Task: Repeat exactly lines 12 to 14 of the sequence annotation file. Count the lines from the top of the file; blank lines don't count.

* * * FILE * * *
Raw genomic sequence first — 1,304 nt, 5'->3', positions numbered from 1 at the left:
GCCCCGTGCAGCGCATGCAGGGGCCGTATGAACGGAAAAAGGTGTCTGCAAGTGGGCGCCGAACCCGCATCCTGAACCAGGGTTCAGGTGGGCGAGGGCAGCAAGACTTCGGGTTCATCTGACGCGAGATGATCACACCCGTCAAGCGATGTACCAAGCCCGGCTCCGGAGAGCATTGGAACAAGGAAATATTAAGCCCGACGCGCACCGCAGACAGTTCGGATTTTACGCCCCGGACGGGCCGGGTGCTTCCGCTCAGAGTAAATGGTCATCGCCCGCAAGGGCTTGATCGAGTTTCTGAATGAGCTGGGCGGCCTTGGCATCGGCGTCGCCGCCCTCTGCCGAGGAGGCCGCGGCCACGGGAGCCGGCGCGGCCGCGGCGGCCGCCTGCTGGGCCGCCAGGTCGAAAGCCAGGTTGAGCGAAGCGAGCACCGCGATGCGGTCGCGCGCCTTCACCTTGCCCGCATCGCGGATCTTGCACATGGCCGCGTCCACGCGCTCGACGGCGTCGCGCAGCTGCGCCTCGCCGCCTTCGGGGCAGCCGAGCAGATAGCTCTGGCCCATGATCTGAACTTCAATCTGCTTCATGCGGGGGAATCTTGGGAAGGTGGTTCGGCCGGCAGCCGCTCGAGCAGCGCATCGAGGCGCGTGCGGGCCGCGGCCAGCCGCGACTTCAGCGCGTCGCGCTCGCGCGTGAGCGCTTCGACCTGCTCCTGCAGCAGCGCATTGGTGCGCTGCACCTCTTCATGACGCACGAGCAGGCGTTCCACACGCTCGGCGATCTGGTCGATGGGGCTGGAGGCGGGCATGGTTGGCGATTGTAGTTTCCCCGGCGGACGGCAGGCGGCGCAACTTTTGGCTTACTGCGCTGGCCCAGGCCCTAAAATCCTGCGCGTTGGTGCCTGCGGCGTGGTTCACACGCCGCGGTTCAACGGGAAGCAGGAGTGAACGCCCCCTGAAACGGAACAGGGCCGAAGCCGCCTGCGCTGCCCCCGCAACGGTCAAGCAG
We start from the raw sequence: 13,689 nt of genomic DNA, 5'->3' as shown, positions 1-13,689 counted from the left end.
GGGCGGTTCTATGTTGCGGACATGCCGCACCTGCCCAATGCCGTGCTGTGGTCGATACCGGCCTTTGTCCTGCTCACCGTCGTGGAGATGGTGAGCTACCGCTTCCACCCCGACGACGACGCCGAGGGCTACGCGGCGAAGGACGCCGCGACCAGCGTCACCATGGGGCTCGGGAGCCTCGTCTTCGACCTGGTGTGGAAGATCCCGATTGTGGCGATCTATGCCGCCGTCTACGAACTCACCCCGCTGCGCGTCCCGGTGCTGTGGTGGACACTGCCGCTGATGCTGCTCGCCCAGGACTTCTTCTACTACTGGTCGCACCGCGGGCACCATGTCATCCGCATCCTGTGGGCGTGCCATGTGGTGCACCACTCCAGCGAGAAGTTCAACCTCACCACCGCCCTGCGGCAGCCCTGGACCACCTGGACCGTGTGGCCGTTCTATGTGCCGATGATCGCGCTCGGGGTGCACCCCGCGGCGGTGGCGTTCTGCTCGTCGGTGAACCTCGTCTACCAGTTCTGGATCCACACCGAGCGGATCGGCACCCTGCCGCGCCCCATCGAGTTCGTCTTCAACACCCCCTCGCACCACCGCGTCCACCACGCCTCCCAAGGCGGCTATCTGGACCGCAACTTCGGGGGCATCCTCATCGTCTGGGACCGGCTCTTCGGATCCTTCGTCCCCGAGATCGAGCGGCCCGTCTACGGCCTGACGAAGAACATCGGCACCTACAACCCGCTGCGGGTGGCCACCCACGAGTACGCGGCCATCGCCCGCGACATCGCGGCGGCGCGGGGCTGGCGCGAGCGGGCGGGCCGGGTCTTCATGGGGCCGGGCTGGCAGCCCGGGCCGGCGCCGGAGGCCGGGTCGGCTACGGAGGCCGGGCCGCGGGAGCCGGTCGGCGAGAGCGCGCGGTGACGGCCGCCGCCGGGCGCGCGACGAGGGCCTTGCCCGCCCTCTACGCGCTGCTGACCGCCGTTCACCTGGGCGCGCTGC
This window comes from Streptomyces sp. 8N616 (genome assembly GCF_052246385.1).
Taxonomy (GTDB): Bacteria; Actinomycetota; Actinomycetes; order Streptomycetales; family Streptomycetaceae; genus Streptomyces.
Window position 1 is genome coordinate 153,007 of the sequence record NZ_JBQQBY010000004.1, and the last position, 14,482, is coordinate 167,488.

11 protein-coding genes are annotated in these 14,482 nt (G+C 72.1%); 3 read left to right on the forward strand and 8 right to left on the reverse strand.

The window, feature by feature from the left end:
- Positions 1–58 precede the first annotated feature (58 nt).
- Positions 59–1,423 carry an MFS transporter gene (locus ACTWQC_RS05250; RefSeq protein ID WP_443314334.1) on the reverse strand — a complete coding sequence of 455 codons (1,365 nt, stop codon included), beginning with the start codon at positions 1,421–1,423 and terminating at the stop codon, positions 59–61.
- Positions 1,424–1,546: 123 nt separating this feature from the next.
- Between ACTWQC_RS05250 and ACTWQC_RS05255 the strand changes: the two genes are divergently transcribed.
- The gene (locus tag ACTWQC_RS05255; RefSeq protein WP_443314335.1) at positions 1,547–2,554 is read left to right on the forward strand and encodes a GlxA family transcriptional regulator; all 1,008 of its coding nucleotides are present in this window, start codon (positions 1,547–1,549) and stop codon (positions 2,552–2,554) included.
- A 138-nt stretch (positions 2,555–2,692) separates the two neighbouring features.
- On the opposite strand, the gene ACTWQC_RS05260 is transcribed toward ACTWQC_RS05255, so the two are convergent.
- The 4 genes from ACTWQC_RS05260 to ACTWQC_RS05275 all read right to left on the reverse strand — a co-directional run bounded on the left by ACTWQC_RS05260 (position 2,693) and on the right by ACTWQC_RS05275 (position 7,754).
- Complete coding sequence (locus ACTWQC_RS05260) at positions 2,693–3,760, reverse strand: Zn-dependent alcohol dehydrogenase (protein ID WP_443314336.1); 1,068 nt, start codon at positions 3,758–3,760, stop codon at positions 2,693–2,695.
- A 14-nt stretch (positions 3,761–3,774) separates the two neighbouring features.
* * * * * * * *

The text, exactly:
- Positions 1,424–1,546: 123 nt separating this feature from the next.
- Between ACTWQC_RS05250 and ACTWQC_RS05255 the strand changes: the two genes are divergently transcribed.
- The gene (locus tag ACTWQC_RS05255; RefSeq protein WP_443314335.1) at positions 1,547–2,554 is read left to right on the forward strand and encodes a GlxA family transcriptional regulator; all 1,008 of its coding nucleotides are present in this window, start codon (positions 1,547–1,549) and stop codon (positions 2,552–2,554) included.